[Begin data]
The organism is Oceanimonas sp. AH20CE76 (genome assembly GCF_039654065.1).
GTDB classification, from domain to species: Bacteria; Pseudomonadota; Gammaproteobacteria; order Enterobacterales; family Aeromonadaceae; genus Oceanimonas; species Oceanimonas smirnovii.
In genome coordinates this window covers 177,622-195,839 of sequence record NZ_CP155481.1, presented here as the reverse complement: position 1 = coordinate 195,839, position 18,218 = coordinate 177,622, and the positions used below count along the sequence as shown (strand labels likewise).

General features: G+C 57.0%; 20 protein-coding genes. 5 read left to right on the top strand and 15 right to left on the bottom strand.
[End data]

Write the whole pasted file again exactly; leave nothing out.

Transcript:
The organism is Oceanimonas sp. AH20CE76 (genome assembly GCF_039654065.1).
GTDB classification, from domain to species: Bacteria; Pseudomonadota; Gammaproteobacteria; order Enterobacterales; family Aeromonadaceae; genus Oceanimonas; species Oceanimonas smirnovii.
In genome coordinates this window covers 177,622-195,839 of sequence record NZ_CP155481.1, presented here as the reverse complement: position 1 = coordinate 195,839, position 18,218 = coordinate 177,622, and the positions used below count along the sequence as shown (strand labels likewise).

General features: G+C 57.0%; 20 protein-coding genes. 5 read left to right on the top strand and 15 right to left on the bottom strand.